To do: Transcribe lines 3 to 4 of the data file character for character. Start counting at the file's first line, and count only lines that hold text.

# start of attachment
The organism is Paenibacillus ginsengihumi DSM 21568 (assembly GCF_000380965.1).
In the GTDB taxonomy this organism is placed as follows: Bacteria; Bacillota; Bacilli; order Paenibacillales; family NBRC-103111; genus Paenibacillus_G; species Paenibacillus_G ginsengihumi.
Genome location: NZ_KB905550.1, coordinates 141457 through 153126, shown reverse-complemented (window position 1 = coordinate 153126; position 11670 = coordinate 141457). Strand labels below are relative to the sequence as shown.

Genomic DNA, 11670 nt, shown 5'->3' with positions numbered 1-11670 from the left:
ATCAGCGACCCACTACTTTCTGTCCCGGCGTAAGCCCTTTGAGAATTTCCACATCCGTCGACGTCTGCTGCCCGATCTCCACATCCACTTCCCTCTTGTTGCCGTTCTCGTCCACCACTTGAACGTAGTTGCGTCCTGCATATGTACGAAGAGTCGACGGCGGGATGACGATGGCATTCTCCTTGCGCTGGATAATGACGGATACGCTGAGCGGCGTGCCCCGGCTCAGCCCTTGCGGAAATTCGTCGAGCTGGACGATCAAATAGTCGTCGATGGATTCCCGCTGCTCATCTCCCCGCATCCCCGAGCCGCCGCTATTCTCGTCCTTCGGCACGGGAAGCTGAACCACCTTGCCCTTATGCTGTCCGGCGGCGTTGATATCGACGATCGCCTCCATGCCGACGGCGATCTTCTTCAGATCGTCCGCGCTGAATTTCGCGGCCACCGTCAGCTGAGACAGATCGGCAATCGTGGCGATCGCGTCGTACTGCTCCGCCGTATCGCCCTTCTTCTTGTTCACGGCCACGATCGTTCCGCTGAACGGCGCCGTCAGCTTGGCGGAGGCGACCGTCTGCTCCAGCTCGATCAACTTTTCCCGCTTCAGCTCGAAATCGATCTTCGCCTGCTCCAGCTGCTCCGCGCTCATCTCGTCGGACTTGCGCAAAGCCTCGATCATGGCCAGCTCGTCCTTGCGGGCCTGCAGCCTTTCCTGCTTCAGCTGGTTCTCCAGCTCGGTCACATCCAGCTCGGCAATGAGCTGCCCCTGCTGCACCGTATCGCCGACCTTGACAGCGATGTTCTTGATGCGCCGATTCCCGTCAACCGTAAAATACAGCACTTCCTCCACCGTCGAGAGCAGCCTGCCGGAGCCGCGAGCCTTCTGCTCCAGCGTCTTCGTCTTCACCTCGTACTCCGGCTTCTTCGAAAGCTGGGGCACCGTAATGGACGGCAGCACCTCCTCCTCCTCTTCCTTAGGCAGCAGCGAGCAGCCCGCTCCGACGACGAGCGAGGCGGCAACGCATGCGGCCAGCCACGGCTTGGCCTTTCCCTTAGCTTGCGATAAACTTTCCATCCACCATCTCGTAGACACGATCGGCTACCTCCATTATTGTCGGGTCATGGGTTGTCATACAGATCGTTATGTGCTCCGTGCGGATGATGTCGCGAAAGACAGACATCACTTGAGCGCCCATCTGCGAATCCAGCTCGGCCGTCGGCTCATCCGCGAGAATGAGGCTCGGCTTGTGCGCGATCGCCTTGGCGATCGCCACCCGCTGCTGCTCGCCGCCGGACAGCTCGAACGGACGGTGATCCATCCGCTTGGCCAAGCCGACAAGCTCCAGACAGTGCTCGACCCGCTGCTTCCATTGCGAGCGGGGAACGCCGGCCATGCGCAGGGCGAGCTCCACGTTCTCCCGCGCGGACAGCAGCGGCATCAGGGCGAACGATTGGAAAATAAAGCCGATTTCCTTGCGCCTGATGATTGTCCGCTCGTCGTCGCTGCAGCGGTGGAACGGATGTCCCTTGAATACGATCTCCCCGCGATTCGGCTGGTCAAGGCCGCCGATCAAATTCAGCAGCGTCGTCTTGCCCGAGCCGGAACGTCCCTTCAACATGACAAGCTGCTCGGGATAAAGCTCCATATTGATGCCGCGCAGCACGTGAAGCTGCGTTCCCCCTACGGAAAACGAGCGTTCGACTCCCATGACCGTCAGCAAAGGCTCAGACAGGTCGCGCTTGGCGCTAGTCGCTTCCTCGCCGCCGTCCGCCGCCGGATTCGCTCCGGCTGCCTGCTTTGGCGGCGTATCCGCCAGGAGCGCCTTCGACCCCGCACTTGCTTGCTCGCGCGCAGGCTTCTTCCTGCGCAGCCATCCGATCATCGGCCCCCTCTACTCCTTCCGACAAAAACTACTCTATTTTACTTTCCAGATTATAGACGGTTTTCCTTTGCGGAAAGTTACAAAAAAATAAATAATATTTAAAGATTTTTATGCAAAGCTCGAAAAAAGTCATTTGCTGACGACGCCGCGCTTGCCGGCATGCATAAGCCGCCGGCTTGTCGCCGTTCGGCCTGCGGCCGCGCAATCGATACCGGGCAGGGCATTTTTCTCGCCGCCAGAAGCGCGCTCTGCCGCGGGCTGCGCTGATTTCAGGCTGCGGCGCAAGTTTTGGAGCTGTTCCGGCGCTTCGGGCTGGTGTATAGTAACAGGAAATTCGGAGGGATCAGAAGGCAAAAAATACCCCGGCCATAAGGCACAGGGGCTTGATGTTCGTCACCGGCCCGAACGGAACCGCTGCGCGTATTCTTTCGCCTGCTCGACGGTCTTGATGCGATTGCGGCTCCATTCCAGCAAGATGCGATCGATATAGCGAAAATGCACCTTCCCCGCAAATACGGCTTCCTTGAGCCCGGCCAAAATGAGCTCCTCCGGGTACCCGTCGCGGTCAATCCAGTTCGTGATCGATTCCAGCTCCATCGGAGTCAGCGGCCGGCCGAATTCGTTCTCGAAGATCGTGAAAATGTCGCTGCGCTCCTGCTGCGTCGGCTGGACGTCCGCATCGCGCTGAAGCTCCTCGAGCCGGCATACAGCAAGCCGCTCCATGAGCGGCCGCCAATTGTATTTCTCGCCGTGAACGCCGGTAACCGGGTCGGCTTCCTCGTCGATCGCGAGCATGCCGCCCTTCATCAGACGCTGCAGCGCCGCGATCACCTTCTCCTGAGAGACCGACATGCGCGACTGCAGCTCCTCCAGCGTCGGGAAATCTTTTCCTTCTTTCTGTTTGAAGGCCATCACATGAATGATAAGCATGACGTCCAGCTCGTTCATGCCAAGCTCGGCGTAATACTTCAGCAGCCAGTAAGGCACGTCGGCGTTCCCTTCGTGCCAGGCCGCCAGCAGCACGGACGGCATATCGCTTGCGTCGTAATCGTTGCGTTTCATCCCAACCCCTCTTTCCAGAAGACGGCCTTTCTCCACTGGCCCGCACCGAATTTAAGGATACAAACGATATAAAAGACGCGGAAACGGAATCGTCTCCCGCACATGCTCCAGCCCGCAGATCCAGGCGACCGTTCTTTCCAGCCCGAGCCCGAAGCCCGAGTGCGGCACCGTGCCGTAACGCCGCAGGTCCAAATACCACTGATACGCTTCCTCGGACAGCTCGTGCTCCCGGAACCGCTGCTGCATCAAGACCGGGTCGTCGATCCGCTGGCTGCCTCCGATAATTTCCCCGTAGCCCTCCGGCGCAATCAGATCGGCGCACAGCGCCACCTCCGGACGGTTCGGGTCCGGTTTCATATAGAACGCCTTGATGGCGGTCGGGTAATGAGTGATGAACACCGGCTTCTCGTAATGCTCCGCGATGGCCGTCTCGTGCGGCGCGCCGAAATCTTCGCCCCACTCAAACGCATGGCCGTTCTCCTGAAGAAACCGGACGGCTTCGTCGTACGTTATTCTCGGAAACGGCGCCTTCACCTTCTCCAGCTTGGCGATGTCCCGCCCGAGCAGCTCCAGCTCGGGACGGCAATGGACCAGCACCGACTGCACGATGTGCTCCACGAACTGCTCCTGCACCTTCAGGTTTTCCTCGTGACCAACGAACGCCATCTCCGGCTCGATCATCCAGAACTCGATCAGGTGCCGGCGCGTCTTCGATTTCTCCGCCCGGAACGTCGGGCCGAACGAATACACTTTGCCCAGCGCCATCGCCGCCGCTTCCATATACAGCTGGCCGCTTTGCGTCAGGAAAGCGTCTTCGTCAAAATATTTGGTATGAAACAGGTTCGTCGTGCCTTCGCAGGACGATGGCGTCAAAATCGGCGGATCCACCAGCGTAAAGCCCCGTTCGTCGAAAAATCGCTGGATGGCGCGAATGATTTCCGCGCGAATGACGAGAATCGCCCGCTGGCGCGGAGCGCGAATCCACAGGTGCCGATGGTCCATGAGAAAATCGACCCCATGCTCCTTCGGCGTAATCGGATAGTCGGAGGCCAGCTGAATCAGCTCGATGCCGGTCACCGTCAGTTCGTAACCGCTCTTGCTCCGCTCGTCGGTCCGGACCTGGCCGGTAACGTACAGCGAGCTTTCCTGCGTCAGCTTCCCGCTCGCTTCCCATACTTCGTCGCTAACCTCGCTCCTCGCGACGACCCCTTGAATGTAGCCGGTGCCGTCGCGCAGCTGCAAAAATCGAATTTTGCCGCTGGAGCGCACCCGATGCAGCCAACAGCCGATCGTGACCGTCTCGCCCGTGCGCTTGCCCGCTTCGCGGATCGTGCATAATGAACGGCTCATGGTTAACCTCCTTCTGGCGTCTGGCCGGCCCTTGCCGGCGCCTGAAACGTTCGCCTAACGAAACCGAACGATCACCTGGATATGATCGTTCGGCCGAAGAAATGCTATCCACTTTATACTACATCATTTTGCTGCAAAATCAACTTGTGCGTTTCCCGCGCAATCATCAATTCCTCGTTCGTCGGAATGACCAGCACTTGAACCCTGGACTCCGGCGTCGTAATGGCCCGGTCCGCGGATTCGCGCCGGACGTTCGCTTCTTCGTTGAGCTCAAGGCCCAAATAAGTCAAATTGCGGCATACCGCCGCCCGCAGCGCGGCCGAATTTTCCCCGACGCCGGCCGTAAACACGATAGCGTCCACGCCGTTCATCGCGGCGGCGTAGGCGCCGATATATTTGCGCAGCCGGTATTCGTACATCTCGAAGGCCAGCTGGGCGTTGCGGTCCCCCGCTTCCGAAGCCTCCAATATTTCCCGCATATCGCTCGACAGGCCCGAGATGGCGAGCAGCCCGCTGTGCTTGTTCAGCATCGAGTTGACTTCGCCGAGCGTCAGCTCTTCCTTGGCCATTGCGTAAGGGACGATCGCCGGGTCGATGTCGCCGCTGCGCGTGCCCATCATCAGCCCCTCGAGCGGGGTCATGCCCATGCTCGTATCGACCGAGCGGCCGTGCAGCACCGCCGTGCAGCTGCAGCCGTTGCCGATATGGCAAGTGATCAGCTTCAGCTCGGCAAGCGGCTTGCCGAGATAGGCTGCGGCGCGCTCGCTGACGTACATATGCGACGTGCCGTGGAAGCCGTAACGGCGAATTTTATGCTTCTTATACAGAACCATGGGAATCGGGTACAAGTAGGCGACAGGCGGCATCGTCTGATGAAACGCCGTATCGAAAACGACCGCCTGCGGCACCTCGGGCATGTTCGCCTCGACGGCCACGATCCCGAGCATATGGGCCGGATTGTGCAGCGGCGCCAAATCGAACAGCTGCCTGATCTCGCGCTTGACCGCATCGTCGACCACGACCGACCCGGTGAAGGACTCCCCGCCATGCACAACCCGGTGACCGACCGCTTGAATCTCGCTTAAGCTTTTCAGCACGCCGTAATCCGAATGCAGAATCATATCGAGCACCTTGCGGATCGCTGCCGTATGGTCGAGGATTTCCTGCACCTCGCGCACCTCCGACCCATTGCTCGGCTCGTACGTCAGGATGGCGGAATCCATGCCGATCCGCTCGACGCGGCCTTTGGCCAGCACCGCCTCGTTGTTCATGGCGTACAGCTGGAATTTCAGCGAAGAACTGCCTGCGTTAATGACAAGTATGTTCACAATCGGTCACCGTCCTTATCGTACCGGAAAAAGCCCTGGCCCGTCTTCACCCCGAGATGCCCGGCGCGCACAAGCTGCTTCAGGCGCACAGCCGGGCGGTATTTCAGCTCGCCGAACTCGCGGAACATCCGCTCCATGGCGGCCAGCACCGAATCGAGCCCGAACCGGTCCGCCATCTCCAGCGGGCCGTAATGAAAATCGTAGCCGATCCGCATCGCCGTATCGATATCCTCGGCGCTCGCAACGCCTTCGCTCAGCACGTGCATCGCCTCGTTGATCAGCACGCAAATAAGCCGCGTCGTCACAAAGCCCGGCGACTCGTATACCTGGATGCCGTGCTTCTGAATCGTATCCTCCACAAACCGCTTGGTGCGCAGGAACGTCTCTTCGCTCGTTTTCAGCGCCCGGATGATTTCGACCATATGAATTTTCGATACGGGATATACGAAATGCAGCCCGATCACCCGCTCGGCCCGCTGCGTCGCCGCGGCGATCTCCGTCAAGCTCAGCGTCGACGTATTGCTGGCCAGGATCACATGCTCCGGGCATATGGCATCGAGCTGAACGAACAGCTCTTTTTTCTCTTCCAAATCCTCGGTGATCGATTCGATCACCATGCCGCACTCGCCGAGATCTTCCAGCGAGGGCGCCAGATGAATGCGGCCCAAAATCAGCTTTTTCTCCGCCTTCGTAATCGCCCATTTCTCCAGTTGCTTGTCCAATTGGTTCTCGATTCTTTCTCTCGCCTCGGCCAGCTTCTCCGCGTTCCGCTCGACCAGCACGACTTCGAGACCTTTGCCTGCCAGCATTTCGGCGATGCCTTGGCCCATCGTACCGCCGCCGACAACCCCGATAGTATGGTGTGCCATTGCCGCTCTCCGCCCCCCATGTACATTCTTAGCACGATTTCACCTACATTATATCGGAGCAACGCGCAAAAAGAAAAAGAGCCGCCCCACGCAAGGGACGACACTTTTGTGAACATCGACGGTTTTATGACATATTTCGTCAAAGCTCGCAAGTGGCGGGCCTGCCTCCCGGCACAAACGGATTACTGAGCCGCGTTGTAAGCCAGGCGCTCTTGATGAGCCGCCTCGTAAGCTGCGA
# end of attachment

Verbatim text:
Genome location: NZ_KB905550.1, coordinates 141457 through 153126, shown reverse-complemented (window position 1 = coordinate 153126; position 11670 = coordinate 141457). Strand labels below are relative to the sequence as shown.

Genomic DNA, 11670 nt, shown 5'->3' with positions numbered 1-11670 from the left: